Deaf, blind dog is an inspiration

Maryam Faresh, of Studio City, reads What About Daisy? to clients at BCR in Burbank, on Monday, November 29, 2010. The book is about her dog Daisy who is blind and deaf, and shortly after reading the book, the clients at BCR were able to meet Daisy in person.
(Tim Berger/Staff photographer)

Learning at BCR, a school for the developmentally disabled, on Monday took on a furry form with students learning about determination and compassion from someone who knows the daily challenges that come with disabilities.

Daisy, a greyhound-Dalmatian mix, took center stage during the adult day activity program where students crowded around to shake her paw. The 2-year-old dog was born blind and deaf, leaving her with only the sense of touch and smell for guidance.

“Many of [the students] have animals at home,” said Lonna Grant, executive director of BCR. “But Daisy is a special needs animal. It is very special. We were excited to have them come.”

Studio City residents Bruce Mead and Maryam Faresh adopted Daisy last year after seeing her picture at the C&C Pet Food store in Burbank. She had been given up twice, first by her birth family and then by a foster family.


Blind and deaf, it was difficult to gain her trust, Faresh said.

“She was tough in the beginning,” she said. “She only bonded with [our other dog] Olivia and refused to connect with us and was kind of aggressive. We had to really work with her.”

Training and disciplining Daisy was painstaking work, Mead said.

“She was a kook,” Bruce said. “I baby-proofed everything. I went to the baby store and got the rubber stuff you put on all the corners. She would just crash into everything.”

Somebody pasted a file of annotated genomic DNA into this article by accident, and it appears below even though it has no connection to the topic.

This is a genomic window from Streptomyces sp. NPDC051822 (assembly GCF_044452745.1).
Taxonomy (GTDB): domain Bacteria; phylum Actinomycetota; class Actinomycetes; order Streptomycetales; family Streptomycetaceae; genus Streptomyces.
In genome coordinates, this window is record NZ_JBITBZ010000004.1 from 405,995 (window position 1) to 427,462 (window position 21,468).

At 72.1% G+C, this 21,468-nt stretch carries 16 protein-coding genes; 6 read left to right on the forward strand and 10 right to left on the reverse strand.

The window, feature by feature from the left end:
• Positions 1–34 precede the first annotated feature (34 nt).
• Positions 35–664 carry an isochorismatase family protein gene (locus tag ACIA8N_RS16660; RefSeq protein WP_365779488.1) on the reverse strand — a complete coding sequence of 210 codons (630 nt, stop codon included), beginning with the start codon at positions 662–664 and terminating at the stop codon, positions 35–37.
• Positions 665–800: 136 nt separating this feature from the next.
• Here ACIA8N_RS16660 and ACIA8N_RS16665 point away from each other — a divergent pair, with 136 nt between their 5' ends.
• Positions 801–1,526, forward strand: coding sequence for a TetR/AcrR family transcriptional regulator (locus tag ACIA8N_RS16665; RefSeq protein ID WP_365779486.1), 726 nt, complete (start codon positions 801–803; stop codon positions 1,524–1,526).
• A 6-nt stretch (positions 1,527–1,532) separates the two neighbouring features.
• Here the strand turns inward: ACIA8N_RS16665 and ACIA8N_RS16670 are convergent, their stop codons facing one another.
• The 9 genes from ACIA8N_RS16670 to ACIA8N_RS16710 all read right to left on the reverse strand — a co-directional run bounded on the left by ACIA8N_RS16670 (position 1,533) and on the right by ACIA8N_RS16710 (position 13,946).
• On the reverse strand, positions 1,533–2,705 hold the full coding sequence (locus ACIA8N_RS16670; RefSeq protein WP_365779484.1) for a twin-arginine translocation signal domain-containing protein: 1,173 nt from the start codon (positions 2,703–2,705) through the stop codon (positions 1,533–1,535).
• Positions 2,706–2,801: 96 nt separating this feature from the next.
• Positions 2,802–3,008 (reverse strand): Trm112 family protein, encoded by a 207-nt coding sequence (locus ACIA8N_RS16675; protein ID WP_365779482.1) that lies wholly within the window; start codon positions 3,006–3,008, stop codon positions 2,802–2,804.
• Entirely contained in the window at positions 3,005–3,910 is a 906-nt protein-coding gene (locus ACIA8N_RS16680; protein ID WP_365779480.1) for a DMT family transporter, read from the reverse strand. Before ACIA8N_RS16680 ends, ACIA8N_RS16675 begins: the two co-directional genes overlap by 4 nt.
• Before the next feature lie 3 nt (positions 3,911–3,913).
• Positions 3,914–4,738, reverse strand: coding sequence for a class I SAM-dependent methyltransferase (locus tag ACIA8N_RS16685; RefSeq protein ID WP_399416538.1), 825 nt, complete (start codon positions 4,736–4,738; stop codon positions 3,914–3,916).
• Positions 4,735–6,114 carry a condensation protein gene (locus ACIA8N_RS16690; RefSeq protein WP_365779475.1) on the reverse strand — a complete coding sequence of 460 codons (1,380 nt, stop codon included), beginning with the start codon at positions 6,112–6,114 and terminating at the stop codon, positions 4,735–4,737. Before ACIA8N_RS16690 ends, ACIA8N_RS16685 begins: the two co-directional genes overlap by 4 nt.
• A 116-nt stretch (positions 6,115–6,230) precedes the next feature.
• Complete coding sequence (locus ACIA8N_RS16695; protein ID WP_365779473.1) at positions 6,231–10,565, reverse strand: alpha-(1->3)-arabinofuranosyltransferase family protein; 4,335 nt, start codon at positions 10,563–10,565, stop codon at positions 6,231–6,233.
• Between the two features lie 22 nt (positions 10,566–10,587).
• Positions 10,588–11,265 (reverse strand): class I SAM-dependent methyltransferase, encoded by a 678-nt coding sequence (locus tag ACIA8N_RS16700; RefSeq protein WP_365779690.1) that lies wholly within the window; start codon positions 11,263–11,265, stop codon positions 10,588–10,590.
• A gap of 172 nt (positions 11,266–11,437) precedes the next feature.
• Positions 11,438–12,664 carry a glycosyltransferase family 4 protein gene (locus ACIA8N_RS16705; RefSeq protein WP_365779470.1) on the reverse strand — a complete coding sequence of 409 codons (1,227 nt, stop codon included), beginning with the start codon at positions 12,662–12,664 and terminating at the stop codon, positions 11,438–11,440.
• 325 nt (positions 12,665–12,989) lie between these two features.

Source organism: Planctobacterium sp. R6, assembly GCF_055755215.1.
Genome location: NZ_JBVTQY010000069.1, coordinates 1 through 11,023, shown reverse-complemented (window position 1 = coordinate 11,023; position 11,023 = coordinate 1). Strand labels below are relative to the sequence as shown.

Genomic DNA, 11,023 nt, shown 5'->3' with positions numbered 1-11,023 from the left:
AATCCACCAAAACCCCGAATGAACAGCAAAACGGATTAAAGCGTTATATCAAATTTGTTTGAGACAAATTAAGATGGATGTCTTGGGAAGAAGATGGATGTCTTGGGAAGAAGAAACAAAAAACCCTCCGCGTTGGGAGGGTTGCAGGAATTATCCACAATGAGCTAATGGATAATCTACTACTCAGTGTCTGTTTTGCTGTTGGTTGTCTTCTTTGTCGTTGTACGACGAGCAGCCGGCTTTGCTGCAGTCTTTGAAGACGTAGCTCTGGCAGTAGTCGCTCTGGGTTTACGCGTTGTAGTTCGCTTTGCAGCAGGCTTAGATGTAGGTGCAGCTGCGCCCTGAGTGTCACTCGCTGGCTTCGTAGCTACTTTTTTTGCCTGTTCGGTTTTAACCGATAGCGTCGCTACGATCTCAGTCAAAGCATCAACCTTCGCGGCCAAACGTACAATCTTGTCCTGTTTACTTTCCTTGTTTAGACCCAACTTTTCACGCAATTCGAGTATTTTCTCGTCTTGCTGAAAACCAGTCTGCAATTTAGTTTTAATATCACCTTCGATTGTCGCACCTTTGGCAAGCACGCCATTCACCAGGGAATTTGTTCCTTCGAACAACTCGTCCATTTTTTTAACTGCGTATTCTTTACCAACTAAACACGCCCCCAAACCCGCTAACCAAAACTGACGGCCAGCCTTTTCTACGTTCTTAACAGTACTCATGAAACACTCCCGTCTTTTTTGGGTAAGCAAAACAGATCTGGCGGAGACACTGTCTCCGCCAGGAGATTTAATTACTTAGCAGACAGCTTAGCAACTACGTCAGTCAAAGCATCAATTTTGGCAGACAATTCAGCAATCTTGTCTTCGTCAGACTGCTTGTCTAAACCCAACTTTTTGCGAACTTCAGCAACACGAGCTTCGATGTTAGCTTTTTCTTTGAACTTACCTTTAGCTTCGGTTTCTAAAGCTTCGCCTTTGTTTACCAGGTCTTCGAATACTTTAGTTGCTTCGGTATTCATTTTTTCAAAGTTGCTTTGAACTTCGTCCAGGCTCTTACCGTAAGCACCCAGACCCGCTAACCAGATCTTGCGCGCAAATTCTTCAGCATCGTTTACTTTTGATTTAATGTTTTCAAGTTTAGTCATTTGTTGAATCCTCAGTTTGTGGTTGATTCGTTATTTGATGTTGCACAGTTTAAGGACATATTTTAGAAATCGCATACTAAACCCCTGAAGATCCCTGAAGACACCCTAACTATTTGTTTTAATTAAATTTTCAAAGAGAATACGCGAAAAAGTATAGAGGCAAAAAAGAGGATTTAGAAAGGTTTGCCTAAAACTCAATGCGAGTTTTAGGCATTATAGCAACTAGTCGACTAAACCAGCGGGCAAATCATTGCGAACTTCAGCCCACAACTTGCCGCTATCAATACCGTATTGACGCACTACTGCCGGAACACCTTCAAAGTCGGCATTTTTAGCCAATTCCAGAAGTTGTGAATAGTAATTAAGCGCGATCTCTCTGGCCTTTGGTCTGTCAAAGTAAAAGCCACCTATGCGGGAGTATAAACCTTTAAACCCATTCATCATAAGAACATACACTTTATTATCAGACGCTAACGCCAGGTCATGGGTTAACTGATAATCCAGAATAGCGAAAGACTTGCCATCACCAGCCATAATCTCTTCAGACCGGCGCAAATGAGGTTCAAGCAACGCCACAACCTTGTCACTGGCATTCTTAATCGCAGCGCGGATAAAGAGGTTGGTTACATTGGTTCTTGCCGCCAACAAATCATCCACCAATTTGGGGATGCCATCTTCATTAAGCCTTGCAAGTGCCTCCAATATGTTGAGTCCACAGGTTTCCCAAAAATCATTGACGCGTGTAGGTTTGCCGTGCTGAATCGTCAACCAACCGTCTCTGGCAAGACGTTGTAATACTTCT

But the couple stuck with it, working to build a relationship with the dog. With the help of a trainer, they were able to get her behavior under control. They taught her to easily move up and down stairs, which had previously terrified her. They introduced her to swimming and snow.

Their experience with Daisy opened their eyes to the special needs of developmentally disabled adults and children, Faresh said. She wrote and self-published a book titled “What about Daisy?” which tells the story about a dog and her companions trying to find a suitable home.

They now make visits to schools and hospitals, inspiring disabled people with Daisy’s story.

“Daisy brought so much inspiration and strength to us, and still does on a daily basis,” Faresh said. “It is not like you can come home to an average dog and relax. There is always something you need to be doing with Daisy; there is always care involved.”

Caring for a disabled dog is incredibly rewarding, Faresh said.

“You have this daily strength and inspiration and joy she gives off, and we felt we couldn’t keep that to ourselves,” Faresh said. “It is contagious, and we wanted others to feel that from her.”